As we walk around the pools, Duncan says, “There are five species of frogs, including bullfrogs, which aren’t native, living in these ponds, plus I don’t know how many species of tree frogs,” as he points out a school of tadpoles. Duncan admits, “Making these pools was really hard for lots of reasons, including the fact that the brush was so thick and thorny here.” One at a time he dug and wrenched out stands of Japanese knotweed and bull briars, until he had completed six terraced pools, and only the previous week had finished the “dance floor.”

As Duncan leads me through his new terraced ponds, he says, “There are things that still need to be tucked into place.” Once Duncan got going, he just needed to complete the loose design he had in mind, although he kept adjusting its details as it grew organically to fit the land. The dance floor reflects the shape of the upper pool. Duncan says, “When I look at them from above, they juxtapose as two ovals clasped between crescents.” The entirety of the garden was created by Duncan working alone and by hand, except for one day on the biggest pool, when he received invaluable help from his brother, Edward. The garden has benches and posts, with solar lights edging the dance floor, all of which came from the Dumptique or the side of the road. Duncan is the epitome of resourceful.

The planting will come in the spring. Duncan says, pointing, “There are peonies around there, and daffodils everywhere. There are irises around the pools, and tulips on that island so the deer can’t get them.” As we look around, he says, “I designed this part of the garden both for entertaining and to serve as a disarticulated performance space where you can position the audience and performers differently, depending on the event.” It turns out that this has been a long-term ambition for 20 years. Duncan says, “I was traveling through Switzerland seeing ethnographic and archeological museums, and started thinking about what I liked and disliked about them. As an intellectual exercise, I decided to design my ideal museum on Post-its by keeping what I’d liked, eliminating what I didn’t, and adding things I wished I’d seen.” A few weeks later, an American prehistorian came to see some art caves that Duncan had found in France: “After showing him the first batch of caves, I unrolled expanded versions of those drawings on the hood of the car.” By sheer coincidence, Duncan’s friend had “just been asked to advise a complex of colleges in North Carolina on the creation of a museum. When he saw my sketches, he announced that he was going to tell them to throw out the blueprints, which an architecture firm in Raleigh had drawn up, and use mine instead.” Duncan continues, “The result was that the administrators came to the Vineyard to see the drawings, and invited me to visit the main campus to show me the site and attend a meeting, where the board voted unanimously to build the complex.” But the Wellspring Museum, as Duncan called it, never got built. “This happened just before the economic meltdown in 2008, which sent their donors running for the hills. That was the end of that.” But the plans for the building, with its rock shelter façade and stream flowing down a transparent trough in the turf roof, and waterfall plummeting past huge windows into a pool, which Duncan had posted on his website, attracted the attention of the National School of Architecture in France, which asked him to teach a doctoral module about designing what Duncan called “time machines.”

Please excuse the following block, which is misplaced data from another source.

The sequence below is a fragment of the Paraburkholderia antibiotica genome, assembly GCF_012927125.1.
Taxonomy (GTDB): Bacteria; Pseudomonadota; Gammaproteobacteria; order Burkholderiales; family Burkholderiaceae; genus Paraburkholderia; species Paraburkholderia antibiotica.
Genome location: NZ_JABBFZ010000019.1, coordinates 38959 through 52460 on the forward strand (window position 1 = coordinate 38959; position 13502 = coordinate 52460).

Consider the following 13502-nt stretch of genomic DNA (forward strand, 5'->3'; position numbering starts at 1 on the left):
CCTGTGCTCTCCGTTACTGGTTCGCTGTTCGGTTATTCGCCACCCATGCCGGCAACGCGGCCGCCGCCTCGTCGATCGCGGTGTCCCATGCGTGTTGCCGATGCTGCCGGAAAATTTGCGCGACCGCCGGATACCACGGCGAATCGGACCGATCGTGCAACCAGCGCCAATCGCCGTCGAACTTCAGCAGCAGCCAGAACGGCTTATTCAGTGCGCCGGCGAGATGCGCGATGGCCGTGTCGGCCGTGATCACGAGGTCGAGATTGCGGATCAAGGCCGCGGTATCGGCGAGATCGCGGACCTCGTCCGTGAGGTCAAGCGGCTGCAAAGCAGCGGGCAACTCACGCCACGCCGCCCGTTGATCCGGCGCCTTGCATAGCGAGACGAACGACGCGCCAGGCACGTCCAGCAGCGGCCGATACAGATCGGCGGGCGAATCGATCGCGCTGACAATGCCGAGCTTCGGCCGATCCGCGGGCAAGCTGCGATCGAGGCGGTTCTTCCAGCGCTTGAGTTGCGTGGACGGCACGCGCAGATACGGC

“It was wonderful to be invited to compare and contrast archeological and ethnographic museums from around the world, and to participate in workshops with all the students, since many of their plans were actually going to be built due to France’s rich cultural subsidies.” Duncan never stopped thinking about his own space. He says he tried to buy abandoned banks and churches in various places, but everything fell through for lack of financial backing. “I finally said, I have a garden, and it can have sculpture, it can have performances.” Duncan has talented friends from around the world, and when they visit him, he says, “I’d like to share them.” And now he has “the cakestand” and surrounding patios on which to realize his dreams. He will decorate the garden with sculptures from around the world: “It will be a place for sharing.”

Learn more about Duncan Caldwell, his writings, designs, and more at